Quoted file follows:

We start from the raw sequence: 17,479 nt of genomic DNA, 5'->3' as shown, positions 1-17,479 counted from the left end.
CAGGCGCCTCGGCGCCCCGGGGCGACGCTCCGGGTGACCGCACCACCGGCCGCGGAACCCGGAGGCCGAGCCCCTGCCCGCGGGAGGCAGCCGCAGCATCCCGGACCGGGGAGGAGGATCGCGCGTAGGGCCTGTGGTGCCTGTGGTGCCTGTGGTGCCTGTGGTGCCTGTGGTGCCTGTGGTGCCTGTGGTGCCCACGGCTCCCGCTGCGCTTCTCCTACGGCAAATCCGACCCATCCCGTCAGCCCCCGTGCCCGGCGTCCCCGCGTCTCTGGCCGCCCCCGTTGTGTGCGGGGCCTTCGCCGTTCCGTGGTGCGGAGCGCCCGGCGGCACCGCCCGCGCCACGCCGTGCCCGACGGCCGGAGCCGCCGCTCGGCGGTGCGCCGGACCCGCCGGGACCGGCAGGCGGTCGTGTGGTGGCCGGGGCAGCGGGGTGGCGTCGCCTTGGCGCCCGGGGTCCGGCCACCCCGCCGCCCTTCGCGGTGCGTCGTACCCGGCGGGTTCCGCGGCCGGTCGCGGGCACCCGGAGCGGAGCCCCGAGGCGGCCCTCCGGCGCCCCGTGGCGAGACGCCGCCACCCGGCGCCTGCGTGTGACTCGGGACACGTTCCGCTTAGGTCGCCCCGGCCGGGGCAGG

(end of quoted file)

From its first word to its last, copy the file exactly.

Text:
We start from the raw sequence: 17,479 nt of genomic DNA, 5'->3' as shown, positions 1-17,479 counted from the left end.
CAGGCGCCTCGGCGCCCCGGGGCGACGCTCCGGGTGACCGCACCACCGGCCGCGGAACCCGGAGGCCGAGCCCCTGCCCGCGGGAGGCAGCCGCAGCATCCCGGACCGGGGAGGAGGATCGCGCGTAGGGCCTGTGGTGCCTGTGGTGCCTGTGGTGCCTGTGGTGCCTGTGGTGCCTGTGGTGCCTGTGGTGCCCACGGCTCCCGCTGCGCTTCTCCTACGGCAAATCCGACCCATCCCGTCAGCCCCCGTGCCCGGCGTCCCCGCGTCTCTGGCCGCCCCCGTTGTGTGCGGGGCCTTCGCCGTTCCGTGGTGCGGAGCGCCCGGCGGCACCGCCCGCGCCACGCCGTGCCCGACGGCCGGAGCCGCCGCTCGGCGGTGCGCCGGACCCGCCGGGACCGGCAGGCGGTCGTGTGGTGGCCGGGGCAGCGGGGTGGCGTCGCCTTGGCGCCCGGGGTCCGGCCACCCCGCCGCCCTTCGCGGTGCGTCGTACCCGGCGGGTTCCGCGGCCGGTCGCGGGCACCCGGAGCGGAGCCCCGAGGCGGCCCTCCGGCGCCCCGTGGCGAGACGCCGCCACCCGGCGCCTGCGTGTGACTCGGGACACGTTCCGCTTAGGTCGCCCCGGCCGGGGCAGG